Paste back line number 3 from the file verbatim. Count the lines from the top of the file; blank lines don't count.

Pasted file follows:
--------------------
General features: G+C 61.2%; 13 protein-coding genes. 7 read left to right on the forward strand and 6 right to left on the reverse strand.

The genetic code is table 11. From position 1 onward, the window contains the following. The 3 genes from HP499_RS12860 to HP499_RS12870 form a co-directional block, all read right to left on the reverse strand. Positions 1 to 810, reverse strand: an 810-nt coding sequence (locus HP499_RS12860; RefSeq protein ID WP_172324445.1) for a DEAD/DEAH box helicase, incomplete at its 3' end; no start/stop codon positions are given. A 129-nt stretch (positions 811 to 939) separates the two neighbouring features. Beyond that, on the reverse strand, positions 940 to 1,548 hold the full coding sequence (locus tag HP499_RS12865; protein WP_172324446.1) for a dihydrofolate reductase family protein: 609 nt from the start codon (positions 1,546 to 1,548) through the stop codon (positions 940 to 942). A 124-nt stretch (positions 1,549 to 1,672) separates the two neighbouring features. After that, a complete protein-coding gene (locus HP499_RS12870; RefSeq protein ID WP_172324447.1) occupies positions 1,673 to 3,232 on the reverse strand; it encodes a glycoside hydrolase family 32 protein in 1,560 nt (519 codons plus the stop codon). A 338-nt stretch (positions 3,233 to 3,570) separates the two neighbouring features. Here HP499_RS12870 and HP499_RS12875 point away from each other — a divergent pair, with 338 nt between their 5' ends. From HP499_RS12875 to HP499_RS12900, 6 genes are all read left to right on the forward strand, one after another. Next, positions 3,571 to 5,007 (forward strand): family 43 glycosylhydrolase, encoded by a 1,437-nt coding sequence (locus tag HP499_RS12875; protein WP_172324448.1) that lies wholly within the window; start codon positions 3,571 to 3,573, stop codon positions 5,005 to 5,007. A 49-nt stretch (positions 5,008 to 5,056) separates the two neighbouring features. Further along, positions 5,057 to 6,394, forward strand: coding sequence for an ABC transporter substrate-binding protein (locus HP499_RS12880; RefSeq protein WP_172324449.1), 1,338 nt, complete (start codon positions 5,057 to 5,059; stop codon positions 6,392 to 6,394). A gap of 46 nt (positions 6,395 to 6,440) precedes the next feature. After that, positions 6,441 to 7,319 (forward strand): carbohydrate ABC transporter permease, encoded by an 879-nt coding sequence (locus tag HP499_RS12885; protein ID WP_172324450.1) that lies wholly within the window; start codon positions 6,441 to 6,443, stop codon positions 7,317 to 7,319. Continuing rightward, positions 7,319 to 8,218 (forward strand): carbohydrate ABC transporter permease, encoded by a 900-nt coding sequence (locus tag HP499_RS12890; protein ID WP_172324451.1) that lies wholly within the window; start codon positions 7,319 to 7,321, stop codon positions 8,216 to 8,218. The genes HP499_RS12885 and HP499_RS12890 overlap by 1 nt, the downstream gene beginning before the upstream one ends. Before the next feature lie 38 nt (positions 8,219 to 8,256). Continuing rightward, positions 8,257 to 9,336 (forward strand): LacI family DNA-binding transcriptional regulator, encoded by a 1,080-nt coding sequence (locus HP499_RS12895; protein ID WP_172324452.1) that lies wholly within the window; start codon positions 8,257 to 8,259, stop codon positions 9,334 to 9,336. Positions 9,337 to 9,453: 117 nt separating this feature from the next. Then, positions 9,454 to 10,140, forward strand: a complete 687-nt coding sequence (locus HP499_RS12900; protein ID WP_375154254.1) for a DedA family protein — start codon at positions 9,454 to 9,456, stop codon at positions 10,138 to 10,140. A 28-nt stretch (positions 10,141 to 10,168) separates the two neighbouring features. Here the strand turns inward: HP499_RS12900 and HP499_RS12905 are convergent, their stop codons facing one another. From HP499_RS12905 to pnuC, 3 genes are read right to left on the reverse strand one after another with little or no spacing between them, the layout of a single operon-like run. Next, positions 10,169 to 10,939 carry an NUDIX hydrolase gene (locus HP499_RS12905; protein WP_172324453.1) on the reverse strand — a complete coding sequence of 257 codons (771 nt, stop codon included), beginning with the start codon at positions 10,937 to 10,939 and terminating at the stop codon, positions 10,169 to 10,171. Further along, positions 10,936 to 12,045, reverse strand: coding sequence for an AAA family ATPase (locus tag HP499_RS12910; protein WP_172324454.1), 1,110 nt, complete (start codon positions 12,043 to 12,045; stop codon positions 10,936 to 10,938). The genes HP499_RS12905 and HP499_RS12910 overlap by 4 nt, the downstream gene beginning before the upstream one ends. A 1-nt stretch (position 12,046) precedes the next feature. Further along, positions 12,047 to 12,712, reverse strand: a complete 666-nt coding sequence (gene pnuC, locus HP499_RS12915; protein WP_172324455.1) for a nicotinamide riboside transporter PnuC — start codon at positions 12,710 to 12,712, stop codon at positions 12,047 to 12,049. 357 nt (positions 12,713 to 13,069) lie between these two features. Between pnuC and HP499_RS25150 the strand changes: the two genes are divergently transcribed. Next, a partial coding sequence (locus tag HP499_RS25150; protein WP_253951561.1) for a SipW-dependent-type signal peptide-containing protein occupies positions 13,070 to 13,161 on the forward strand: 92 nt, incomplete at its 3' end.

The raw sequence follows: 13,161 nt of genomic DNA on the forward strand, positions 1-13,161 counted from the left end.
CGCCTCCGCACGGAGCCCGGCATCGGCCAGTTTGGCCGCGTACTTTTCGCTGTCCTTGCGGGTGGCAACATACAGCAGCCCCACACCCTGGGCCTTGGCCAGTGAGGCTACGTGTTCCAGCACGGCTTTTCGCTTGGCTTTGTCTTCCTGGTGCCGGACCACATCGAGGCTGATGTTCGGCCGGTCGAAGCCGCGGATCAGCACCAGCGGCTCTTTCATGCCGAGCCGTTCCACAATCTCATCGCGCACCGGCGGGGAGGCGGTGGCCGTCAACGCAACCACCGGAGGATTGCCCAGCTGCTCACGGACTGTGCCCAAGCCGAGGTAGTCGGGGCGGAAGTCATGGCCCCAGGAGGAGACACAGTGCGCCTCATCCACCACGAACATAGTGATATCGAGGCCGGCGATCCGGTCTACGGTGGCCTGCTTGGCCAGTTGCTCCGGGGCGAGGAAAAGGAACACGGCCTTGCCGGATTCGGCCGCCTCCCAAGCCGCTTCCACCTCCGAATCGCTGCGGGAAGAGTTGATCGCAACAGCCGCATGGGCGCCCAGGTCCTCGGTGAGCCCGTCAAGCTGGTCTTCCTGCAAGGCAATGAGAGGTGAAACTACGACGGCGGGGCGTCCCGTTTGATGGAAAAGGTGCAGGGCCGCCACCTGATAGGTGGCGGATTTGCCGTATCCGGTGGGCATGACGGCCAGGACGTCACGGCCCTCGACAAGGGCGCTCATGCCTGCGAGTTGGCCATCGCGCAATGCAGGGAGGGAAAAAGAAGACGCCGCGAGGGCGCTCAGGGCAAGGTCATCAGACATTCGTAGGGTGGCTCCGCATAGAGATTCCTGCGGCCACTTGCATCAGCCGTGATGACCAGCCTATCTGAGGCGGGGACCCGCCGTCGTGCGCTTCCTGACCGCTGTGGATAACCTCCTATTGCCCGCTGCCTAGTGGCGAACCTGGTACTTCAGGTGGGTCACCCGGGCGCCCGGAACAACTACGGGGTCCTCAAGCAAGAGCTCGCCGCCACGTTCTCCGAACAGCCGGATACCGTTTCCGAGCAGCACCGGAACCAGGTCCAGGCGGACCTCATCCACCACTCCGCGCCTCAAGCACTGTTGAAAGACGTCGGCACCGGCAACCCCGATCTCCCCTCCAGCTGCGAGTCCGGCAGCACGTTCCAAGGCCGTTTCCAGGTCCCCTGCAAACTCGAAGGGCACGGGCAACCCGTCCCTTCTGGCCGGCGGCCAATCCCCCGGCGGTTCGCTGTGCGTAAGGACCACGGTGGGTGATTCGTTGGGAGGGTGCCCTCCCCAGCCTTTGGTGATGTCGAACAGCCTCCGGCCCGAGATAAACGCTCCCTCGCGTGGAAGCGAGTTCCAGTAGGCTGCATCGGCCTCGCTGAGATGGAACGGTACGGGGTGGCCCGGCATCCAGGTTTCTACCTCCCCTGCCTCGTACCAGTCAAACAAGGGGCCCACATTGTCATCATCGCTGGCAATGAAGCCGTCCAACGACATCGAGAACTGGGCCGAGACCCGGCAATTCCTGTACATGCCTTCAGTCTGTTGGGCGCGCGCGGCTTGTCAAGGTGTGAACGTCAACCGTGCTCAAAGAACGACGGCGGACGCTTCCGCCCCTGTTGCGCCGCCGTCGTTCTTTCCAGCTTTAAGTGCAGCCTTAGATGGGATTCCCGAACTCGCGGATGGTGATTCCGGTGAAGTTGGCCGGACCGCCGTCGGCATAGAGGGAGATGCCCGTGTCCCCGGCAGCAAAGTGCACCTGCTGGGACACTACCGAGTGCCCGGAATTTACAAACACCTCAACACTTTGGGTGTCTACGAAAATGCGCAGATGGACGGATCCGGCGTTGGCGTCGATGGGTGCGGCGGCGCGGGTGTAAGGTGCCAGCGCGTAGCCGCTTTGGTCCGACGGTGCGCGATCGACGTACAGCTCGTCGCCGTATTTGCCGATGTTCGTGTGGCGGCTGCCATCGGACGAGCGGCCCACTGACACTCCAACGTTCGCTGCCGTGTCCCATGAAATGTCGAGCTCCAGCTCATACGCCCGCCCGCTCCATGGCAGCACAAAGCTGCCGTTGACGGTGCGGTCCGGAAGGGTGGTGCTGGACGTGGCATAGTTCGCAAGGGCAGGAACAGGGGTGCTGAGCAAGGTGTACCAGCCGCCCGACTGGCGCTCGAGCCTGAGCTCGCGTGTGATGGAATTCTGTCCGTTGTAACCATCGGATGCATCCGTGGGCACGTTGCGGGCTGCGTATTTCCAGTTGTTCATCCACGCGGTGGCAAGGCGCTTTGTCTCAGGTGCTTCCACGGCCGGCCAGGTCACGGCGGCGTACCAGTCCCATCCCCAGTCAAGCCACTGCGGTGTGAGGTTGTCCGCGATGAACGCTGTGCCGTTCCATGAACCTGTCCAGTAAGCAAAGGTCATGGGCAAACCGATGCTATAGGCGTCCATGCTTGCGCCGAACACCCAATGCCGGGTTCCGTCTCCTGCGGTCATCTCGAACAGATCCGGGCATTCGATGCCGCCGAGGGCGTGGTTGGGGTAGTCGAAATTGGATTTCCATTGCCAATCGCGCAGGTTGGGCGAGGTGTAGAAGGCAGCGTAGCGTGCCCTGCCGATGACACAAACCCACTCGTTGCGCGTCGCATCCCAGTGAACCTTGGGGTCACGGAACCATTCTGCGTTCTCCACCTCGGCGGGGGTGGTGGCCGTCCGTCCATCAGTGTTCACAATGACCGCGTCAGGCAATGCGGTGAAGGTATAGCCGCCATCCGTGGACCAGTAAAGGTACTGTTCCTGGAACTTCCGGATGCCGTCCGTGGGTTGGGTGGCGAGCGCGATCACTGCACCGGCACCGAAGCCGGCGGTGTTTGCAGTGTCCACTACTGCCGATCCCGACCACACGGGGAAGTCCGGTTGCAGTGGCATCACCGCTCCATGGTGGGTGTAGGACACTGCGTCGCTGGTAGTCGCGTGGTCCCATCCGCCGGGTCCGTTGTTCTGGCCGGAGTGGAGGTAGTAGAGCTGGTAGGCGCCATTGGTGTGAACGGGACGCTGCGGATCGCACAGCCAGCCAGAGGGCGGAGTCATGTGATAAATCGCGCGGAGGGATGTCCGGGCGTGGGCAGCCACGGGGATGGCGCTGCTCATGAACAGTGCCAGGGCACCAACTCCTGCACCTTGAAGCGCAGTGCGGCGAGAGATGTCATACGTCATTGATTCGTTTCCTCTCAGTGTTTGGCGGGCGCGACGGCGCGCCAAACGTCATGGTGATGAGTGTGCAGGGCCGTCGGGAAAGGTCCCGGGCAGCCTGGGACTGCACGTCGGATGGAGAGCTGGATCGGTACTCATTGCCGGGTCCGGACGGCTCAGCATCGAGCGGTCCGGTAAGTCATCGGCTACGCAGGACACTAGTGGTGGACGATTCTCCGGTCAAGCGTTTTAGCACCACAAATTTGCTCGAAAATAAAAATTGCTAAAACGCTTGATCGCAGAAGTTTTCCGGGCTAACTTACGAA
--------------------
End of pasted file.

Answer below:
The raw sequence follows: 13,161 nt of genomic DNA on the forward strand, positions 1-13,161 counted from the left end.